The AI Hierarchy of Needs: A Nod to Maslow in Thinking About Strategy

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As is usually the case with fast-advancing technologies, AI has inspired massive FOMO (fear of missing out), FUD and feuds. Some of it is deserved, some of it not — but the industry is paying attention. From stealth hardware startups to fintech giants to public institutions, teams are feverishly working on their AI strategy. It all comes down to one crucial, high-stakes question: How do we use AI and machine learning to get better at what we do?

More often than not, companies are not ready for AI. Maybe they hired their first data scientist to less-than-stellar outcomes, or maybe data literacy is not central to their culture. But the most common scenario is that they have not yet built the infrastructure to implement (and reap the benefits of) the most basic data science algorithms and operations, much less machine learning.

As a data science/AI adviser, I had to deliver this message countless times, especially over the past two years. Others agree. It’s hard to be a wet blanket among all this excitement around your own field, especially if you share that excitement. And how do you tell companies they’re not ready for AI without sounding (or being) elitist — a self-appointed gate keeper?

Here’s an explanation that resonated the most:

Think of AI as the top of a pyramid of needs. Yes, self-actualization (AI) is great, but you first need food, water and shelter (data literacy, collection and infrastructure).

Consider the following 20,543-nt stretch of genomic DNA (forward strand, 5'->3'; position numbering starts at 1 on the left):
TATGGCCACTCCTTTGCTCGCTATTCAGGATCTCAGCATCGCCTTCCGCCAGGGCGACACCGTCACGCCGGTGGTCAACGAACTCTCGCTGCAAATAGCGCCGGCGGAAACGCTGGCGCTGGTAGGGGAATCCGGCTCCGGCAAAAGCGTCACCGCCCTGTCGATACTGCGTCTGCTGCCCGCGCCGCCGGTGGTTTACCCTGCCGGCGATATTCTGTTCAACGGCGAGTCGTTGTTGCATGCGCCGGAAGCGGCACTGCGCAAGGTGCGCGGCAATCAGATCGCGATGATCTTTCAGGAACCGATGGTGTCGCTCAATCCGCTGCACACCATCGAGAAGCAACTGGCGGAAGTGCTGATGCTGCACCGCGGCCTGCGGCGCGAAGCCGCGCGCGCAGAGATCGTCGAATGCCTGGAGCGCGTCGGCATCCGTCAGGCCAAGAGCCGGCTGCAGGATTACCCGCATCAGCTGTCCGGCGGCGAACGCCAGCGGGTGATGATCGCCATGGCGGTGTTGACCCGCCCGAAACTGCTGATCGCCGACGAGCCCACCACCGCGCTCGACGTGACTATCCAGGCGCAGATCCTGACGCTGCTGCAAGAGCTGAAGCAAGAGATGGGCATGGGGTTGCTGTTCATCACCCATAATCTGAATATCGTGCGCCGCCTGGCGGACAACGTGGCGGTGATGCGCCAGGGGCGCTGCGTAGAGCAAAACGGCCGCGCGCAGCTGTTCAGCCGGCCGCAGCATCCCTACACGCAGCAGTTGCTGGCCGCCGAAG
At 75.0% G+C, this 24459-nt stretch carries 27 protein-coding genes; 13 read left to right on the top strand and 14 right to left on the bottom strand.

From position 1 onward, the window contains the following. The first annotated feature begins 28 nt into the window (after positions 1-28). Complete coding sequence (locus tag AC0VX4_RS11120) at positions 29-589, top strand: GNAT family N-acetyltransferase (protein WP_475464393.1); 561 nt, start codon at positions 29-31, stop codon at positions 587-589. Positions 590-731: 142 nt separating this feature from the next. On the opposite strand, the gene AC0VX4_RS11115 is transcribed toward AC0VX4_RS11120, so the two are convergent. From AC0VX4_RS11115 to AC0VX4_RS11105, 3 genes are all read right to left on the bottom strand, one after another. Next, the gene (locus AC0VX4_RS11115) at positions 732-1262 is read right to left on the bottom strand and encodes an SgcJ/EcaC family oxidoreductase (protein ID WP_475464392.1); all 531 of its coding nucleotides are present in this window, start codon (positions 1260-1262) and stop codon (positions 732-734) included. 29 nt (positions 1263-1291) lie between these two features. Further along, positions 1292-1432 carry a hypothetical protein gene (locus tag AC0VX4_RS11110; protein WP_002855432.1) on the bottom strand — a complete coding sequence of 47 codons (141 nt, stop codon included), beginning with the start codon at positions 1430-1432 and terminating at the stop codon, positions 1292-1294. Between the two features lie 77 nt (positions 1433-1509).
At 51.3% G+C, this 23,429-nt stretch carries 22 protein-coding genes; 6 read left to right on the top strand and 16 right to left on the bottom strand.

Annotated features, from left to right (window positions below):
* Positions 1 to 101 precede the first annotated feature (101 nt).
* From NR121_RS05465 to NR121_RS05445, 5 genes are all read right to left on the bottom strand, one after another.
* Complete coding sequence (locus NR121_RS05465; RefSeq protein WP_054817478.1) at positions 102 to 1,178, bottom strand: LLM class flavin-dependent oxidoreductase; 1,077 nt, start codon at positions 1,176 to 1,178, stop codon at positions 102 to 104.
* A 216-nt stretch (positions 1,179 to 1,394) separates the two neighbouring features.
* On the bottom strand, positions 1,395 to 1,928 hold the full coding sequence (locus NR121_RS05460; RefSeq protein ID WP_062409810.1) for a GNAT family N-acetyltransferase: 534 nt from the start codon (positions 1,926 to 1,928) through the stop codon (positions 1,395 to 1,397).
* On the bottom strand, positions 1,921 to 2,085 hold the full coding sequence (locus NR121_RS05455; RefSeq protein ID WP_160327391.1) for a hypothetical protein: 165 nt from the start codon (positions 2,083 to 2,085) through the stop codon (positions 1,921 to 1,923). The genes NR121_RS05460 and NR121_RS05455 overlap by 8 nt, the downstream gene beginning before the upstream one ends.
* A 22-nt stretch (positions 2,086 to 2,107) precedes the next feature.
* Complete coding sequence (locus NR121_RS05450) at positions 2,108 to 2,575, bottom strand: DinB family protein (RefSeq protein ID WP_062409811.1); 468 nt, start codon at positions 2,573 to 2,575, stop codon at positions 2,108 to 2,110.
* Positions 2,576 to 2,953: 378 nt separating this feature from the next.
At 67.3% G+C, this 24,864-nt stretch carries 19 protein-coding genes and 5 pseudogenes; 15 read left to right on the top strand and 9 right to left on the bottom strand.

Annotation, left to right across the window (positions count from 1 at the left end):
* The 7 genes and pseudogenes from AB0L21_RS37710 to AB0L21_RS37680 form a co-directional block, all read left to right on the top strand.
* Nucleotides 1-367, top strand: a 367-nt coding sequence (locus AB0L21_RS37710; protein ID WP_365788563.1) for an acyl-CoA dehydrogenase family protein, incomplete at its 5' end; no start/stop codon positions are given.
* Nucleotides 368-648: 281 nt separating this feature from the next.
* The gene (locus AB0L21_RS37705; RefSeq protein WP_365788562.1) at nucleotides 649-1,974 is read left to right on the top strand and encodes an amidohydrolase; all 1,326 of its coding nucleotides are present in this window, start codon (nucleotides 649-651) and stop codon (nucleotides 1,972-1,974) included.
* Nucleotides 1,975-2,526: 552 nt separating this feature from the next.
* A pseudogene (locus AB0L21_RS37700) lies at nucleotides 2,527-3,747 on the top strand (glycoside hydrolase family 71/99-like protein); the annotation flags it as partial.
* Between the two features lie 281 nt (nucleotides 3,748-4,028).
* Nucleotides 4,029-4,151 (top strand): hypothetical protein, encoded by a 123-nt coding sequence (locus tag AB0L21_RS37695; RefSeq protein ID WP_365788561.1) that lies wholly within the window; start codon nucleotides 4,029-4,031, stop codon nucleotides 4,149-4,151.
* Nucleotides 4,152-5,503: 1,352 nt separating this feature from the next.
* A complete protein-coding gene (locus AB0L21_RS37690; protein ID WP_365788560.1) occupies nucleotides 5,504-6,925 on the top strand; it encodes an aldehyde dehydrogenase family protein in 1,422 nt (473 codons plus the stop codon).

Basic needs: Can you count?

At the bottom of the pyramid we have data collection. What data do you need, and what’s available? If it’s a user-facing product, are you logging all relevant user interactions? If it’s a sensor, what data is coming through and how? How easy is it to log an interaction that is not instrumented yet? After all, the right data set is what made recent advances in machine learning possible.

Next, how does the data flow through the system? Do you have reliable streams / ETL ? Where do you store it, and how easy is it to access and analyze? Jay Kreps has been saying (for about a decade) that reliable data flow is key to doing anything with data.

Only when data is accessible, you can explore and transform it. This includes the infamous ‘data cleaning’, an under-rated side of data science that will be the subject of another post. This is when you discover you’re missing a bunch of data, your sensors are unreliable, a version change meant your events are dropped, you’re misinterpreting a flag — and you go back to making sure the base of the pyramid is solid.

Read the source article in Hacker Noon.